Leadership Begins at Home

It’s been two years today since my father’s passing. It was not a sudden death. We were blessed in a way with his diagnosis of cancer a year and a half before that to realize fully the fragility of life, and then with his remission, the ability to take it for granted again.

On top of that, he hovered between life and death for a week in hospice, primarily in a coma, which allowed our family to come together in communion and community, to reflect upon his impact in our lives, acknowledging the easy and the hard parts. 

Loss shapes us, but it does not destroy us.

As I check in with myself today in meditation I find that I am not in mourning. I no longer feel grief–a complicated prism of emotions that where many truths are held in one container.

Today, in a sense, I feel closer to him. I now feel like I can talk to him anytime I want rather than having to pick up the phone or stop by the house. I never knew when he was alive whether I was going to get the brusque busy man or the Irish storyteller. But now I always get his measured advice as I interpret it. Do as I did, not as I said is the one that comes through the most often.

It is his stories I miss the most, for holding valuable lessons. Sometimes not at first but in reflection.

My father was an organized man, a planner. Several years before he died he began to prepare me for the inevitability by stopping by my office unannounced to discuss his wishes upon passing–and a list of who to call and when and what to say–underlined in red pen. He loved his red pen.

I was out of town planning a move to Colorado when he received his diagnosis of lung cancer. I immediately dropped my plans with the intention of being on the support team for his illness–which never happened as he took care of it all himself for as long as he could, valuing his independence and still working every day at age 86.

Upon my return from Colorado he called me over to the house and I assumed we would be revisiting the final plans but I was wrong. We sat across the dining room table/office desk and he pushed his watch which was a fixture on his wrist across the table towards me. “This is yours now,” he said.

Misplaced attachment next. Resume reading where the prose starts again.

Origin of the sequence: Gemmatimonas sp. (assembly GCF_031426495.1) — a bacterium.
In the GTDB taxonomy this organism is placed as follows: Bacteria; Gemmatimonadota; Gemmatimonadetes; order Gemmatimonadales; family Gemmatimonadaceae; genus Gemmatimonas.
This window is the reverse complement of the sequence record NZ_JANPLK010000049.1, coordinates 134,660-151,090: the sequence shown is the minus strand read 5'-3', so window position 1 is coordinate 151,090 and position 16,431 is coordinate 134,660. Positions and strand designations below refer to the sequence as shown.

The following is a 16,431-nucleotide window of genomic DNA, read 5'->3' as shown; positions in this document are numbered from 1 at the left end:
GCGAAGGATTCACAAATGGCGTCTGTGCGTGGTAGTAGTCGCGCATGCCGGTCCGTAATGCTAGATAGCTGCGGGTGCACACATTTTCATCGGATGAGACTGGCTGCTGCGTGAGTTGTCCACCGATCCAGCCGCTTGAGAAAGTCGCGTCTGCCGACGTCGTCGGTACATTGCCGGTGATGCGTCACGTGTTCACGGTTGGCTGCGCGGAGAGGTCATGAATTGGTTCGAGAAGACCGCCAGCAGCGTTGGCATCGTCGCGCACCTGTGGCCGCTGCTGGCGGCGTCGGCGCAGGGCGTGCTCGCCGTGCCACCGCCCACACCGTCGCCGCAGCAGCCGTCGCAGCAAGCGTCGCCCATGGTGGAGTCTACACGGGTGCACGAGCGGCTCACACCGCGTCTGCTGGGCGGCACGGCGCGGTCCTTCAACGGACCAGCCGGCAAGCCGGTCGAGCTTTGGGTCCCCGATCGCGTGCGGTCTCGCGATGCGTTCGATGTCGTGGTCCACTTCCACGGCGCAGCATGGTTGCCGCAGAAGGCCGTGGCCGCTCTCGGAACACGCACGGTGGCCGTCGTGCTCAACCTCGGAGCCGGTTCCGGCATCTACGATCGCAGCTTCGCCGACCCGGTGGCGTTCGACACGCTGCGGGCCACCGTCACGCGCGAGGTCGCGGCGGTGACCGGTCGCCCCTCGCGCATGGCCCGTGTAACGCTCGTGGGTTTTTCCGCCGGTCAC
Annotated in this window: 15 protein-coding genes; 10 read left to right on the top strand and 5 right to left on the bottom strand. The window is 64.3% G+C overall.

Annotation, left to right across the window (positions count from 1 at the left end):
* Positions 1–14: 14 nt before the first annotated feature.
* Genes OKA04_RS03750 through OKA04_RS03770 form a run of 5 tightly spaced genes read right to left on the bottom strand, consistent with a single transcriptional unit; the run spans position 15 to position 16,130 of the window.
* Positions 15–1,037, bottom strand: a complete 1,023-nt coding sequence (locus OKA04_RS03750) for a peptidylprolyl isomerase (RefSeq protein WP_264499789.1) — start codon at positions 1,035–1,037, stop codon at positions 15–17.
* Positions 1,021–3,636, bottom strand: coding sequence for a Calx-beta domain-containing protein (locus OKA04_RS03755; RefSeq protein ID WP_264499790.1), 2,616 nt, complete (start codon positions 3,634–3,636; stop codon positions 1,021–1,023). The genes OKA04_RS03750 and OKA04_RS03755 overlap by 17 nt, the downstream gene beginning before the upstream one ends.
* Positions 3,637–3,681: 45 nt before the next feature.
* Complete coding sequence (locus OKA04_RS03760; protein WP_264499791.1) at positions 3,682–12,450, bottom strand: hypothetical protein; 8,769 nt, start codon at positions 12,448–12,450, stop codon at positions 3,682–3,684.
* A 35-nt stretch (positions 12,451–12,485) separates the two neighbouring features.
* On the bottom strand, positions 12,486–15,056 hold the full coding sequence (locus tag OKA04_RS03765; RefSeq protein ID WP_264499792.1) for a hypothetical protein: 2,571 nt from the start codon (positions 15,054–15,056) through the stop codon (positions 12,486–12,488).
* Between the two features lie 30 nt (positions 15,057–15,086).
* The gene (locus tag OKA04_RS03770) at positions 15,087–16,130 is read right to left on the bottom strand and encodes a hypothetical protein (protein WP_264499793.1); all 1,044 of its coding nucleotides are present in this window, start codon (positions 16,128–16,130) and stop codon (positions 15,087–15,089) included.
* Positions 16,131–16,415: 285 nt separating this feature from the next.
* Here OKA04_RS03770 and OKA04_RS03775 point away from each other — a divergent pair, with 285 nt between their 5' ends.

I was confused and surprised assuming something that personal would go to his namesake and my brother, but I am the eldest child in the family. It was not the watch that held the power of the gift, but the symbol of the watch, and the story of how he got it that had the lesson and the message.

The watch was a gift from his enlisted men on Christmas Day in 1954 on the island of Okinawa, Japan.  While the inscription is factual and brief–it is the back of a watch, after all, it was why he received it that mattered.

Machine Guns Dog Co
2nd BN 95H Marines
3rd Mar Div
Xmas 1954

My father went into the Marine Corps as an officer straight out of college during the Korean War. Shortly before his deployment to Japan, the conflict had ended. Many of the men in his platoon Had just seen battle in Korea and had the scars, both outward and inward, to show for it as well as some Purple Hearts.

He told me that he felt as the leader it was not his job to punish but understand when fights broke out or the men got drunk and disorderly that compassion and practicality were a better way to deal with the situation. He would often find a jeep and bring the men back to the barracks and let them sleep it off rather than put them in the brig. My use of language here in regard to the Marine Corps may be inaccurate but my audio recording of this story was lost when an iPhone fell into a puddle and the details with it.

On this particular Christmas morning in 1954, after inspecting the barracks, one of his corporals stopped him and told him they had something for him–the watch. Later my father was told that enlisted men rarely give their officer a gift and that he must be doing something right to earn their respect.

He had their back. He let them make mistakes. He understood where they were coming from and that judgment and due process are not always the remedy. He led from behind. He respected that they had endured the horrors of battle and he had not. That is was his job to protect them as much as it was to lead them. 

At 24 years old he had mastered the most important lessons of leadership. 

My father later became a salesman, a good storytelling one. He never managed a single person and for most of my life, I did not see him as a leader. The watch taught me that he was always a  leader and that leadership starts at home. 

The watch was a symbol for me to remember that it was my turn to have the back of my family. To lead from behind, let them make mistakes, honor them and try to understand them before judging the situation.

Although it no longer works, I wear the watch often, as a reminder that grief passes, leadership is quiet, stories hold lessons and time does stop ticking for all of us.